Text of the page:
China Sets Standards for Family Dogs

Is your pet "suitable"?

Your dog is your best pal. He wags his tail every time you walk into the room. On backpacking trips, he keeps your toes warm in the bottom of your sleeping bag. He's a part of the family. But what if the government suddenly mandated that your furry friend didn't meet its standards and had to go to the pound?

On Wednesday, this became a reality for dog owners in China. The National Companion Animal Standardization Committee was established in Beijing to test breeds of dogs to measure if they are "suitable," Bloomberg reports.

Dogs will be categorized by "body type, disposition, disease resistance, and ease of training." The dogs will then be sorted into more categories: "aggressive dogs, working dogs, active dogs, hunting dogs, sheep dogs." The purpose? To establish strict national guidelines on which breeds are suitable as house pets. Once the standards are set, China's National Standardization Management Committee with make the final call.

"New standards are more scientific and meet actual demands of family dog owners," said Wei Haitao, secretary general of the Committee.

What about the dogs that don't make the cut? 

According to China Daily, last June the Beijing Municipal Public Security Bureau announced that dogs taller than 13.78 inches were banned from the city, along with 41 breeds that were called dangerous and violent—collies, for example, were designated as dangerous.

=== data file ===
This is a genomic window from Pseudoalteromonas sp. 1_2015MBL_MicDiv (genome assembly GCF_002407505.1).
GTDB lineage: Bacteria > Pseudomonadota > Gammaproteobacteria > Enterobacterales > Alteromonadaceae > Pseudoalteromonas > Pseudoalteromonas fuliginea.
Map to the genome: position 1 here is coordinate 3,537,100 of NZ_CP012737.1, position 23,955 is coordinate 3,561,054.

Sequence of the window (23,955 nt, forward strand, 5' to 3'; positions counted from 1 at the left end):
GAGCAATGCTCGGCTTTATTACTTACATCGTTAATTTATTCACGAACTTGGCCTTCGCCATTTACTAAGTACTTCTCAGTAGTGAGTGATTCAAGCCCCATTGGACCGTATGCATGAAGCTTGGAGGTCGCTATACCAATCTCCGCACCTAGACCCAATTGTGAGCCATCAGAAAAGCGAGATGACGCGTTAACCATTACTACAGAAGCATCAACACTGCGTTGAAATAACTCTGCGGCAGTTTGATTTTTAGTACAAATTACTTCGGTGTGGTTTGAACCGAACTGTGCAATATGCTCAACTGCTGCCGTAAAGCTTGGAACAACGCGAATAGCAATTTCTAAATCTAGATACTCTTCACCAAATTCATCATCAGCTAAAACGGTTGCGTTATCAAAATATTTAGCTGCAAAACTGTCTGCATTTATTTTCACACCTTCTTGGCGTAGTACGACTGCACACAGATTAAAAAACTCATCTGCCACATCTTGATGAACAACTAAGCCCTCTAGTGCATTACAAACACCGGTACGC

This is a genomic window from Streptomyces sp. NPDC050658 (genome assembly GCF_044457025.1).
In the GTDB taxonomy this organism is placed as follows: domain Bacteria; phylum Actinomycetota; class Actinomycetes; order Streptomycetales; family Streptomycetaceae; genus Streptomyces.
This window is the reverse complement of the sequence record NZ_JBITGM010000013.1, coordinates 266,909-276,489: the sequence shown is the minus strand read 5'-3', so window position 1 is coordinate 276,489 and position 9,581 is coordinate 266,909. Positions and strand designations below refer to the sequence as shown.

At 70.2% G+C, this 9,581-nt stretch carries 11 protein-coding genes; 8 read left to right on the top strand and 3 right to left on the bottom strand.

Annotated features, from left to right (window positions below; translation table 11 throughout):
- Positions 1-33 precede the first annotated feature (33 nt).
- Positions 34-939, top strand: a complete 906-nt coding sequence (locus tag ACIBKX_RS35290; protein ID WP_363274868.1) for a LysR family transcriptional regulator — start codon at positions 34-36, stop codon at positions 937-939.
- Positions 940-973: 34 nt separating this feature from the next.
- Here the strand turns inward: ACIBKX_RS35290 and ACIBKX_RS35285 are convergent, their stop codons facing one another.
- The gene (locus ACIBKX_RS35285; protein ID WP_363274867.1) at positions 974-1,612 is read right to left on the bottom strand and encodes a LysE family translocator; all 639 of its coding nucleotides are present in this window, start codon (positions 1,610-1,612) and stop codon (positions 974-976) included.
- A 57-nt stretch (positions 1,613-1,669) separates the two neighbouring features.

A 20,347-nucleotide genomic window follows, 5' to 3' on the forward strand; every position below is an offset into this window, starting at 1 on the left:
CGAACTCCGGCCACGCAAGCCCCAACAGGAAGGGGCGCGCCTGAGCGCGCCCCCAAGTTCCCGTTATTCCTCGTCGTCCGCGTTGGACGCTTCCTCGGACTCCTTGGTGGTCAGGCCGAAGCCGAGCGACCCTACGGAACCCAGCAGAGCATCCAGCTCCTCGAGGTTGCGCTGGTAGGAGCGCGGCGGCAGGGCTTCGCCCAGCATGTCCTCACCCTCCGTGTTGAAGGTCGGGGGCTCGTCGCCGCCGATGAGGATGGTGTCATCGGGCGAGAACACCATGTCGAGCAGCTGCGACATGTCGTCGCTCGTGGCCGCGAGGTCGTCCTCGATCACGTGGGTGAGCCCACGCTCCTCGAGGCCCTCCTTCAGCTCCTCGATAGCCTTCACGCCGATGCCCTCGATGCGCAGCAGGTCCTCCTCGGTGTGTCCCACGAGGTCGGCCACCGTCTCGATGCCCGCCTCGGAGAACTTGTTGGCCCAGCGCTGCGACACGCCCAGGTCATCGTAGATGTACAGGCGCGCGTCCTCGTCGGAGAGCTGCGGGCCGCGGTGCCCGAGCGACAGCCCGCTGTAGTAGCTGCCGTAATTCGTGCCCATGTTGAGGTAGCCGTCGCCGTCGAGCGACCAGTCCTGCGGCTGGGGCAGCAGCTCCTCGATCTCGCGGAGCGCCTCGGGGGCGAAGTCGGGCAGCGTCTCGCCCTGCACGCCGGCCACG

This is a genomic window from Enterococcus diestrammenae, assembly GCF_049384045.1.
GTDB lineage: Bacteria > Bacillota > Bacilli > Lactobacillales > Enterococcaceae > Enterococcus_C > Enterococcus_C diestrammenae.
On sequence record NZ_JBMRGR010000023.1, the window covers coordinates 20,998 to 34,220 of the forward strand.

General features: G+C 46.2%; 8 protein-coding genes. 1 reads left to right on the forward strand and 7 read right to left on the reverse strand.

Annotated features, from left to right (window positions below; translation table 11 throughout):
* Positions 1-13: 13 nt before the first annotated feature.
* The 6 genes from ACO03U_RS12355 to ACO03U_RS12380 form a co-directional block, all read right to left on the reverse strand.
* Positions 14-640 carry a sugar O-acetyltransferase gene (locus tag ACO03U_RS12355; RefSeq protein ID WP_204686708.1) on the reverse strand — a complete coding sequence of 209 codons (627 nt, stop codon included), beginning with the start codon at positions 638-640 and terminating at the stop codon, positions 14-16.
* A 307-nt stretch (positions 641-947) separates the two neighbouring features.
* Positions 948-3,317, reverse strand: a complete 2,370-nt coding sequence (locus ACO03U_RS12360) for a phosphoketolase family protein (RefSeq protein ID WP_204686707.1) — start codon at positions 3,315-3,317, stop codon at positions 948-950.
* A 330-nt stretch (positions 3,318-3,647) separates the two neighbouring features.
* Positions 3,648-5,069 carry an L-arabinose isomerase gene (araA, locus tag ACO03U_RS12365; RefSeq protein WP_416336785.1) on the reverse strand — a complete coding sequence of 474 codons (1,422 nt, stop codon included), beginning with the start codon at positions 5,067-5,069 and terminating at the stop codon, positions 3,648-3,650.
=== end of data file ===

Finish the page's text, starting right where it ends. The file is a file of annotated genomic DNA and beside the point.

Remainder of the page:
At the time of the announcement, there were one million registered dogs—not including those unregistered—in Beijing. Where were the poor pups to go? The government suggested families send their rebel dogs to the shelter. 

China has a history with dog regulation, the GBTimes reports. During the Cultural Revolution in the 1960s, dogs in China were eradicated by the tens of thousands. Many of the original Chinese dog breeds nearly became extinct.

"Dogs were seen as a symbol of the bourgeois, therefore they were involved in the class struggle," Marina Shafir said in an interview with GBTimes.

It seems this struggle in China continues with Wednesday's news. The country's dogs face a terrier-fying future.

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